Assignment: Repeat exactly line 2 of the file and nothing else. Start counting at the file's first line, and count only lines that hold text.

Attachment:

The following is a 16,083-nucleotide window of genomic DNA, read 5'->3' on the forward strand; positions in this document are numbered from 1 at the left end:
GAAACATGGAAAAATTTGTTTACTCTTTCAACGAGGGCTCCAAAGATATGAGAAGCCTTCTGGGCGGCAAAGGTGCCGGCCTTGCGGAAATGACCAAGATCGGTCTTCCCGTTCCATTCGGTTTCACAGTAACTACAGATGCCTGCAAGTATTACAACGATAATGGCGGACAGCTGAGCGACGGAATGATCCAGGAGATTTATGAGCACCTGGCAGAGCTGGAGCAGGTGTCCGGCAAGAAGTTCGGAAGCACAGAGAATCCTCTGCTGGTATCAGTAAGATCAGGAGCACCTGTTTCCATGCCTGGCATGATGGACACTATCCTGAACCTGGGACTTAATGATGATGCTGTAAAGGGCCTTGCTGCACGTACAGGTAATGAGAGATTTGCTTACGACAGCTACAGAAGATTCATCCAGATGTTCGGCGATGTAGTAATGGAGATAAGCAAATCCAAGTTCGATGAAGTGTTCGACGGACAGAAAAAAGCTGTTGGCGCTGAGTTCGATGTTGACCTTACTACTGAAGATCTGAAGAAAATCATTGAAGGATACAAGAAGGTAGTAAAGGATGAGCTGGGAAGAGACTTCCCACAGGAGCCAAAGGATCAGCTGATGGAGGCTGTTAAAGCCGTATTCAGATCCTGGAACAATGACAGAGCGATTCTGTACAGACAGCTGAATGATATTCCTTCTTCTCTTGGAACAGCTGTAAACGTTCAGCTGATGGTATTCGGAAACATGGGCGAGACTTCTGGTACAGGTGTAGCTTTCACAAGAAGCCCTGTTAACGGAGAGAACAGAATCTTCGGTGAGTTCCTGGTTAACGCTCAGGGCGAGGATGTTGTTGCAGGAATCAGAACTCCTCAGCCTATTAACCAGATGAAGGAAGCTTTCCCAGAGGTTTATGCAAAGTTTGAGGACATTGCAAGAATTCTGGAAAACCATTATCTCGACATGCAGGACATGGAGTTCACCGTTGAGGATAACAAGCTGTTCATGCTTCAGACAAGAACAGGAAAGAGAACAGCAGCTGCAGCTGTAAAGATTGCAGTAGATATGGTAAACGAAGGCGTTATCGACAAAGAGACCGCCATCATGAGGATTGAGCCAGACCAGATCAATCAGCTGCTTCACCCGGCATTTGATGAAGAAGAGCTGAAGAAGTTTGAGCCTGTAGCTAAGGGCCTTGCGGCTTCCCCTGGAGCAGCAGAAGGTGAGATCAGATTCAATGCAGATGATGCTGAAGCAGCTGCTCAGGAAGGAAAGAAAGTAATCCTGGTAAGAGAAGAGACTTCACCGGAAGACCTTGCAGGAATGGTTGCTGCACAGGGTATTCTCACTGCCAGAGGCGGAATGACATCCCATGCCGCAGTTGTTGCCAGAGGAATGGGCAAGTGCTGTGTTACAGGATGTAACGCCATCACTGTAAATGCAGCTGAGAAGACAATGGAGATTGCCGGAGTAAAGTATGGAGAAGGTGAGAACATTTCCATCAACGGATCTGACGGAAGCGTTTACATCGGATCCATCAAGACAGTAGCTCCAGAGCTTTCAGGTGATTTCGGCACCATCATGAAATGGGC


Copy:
GAAACATGGAAAAATTTGTTTACTCTTTCAACGAGGGCTCCAAAGATATGAGAAGCCTTCTGGGCGGCAAAGGTGCCGGCCTTGCGGAAATGACCAAGATCGGTCTTCCCGTTCCATTCGGTTTCACAGTAACTACAGATGCCTGCAAGTATTACAACGATAATGGCGGACAGCTGAGCGACGGAATGATCCAGGAGATTTATGAGCACCTGGCAGAGCTGGAGCAGGTGTCCGGCAAGAAGTTCGGAAGCACAGAGAATCCTCTGCTGGTATCAGTAAGATCAGGAGCACCTGTTTCCATGCCTGGCATGATGGACACTATCCTGAACCTGGGACTTAATGATGATGCTGTAAAGGGCCTTGCTGCACGTACAGGTAATGAGAGATTTGCTTACGACAGCTACAGAAGATTCATCCAGATGTTCGGCGATGTAGTAATGGAGATAAGCAAATCCAAGTTCGATGAAGTGTTCGACGGACAGAAAAAAGCTGTTGGCGCTGAGTTCGATGTTGACCTTACTACTGAAGATCTGAAGAAAATCATTGAAGGATACAAGAAGGTAGTAAAGGATGAGCTGGGAAGAGACTTCCCACAGGAGCCAAAGGATCAGCTGATGGAGGCTGTTAAAGCCGTATTCAGATCCTGGAACAATGACAGAGCGATTCTGTACAGACAGCTGAATGATATTCCTTCTTCTCTTGGAACAGCTGTAAACGTTCAGCTGATGGTATTCGGAAACATGGGCGAGACTTCTGGTACAGGTGTAGCTTTCACAAGAAGCCCTGTTAACGGAGAGAACAGAATCTTCGGTGAGTTCCTGGTTAACGCTCAGGGCGAGGATGTTGTTGCAGGAATCAGAACTCCTCAGCCTATTAACCAGATGAAGGAAGCTTTCCCAGAGGTTTATGCAAAGTTTGAGGACATTGCAAGAATTCTGGAAAACCATTATCTCGACATGCAGGACATGGAGTTCACCGTTGAGGATAACAAGCTGTTCATGCTTCAGACAAGAACAGGAAAGAGAACAGCAGCTGCAGCTGTAAAGATTGCAGTAGATATGGTAAACGAAGGCGTTATCGACAAAGAGACCGCCATCATGAGGATTGAGCCAGACCAGATCAATCAGCTGCTTCACCCGGCATTTGATGAAGAAGAGCTGAAGAAGTTTGAGCCTGTAGCTAAGGGCCTTGCGGCTTCCCCTGGAGCAGCAGAAGGTGAGATCAGATTCAATGCAGATGATGCTGAAGCAGCTGCTCAGGAAGGAAAGAAAGTAATCCTGGTAAGAGAAGAGACTTCACCGGAAGACCTTGCAGGAATGGTTGCTGCACAGGGTATTCTCACTGCCAGAGGCGGAATGACATCCCATGCCGCAGTTGTTGCCAGAGGAATGGGCAAGTGCTGTGTTACAGGATGTAACGCCATCACTGTAAATGCAGCTGAGAAGACAATGGAGATTGCCGGAGTAAAGTATGGAGAAGGTGAGAACATTTCCATCAACGGATCTGACGGAAGCGTTTACATCGGATCCATCAAGACAGTAGCTCCAGAGCTTTCAGGTGATTTCGGCACCATCATGAAATGGGC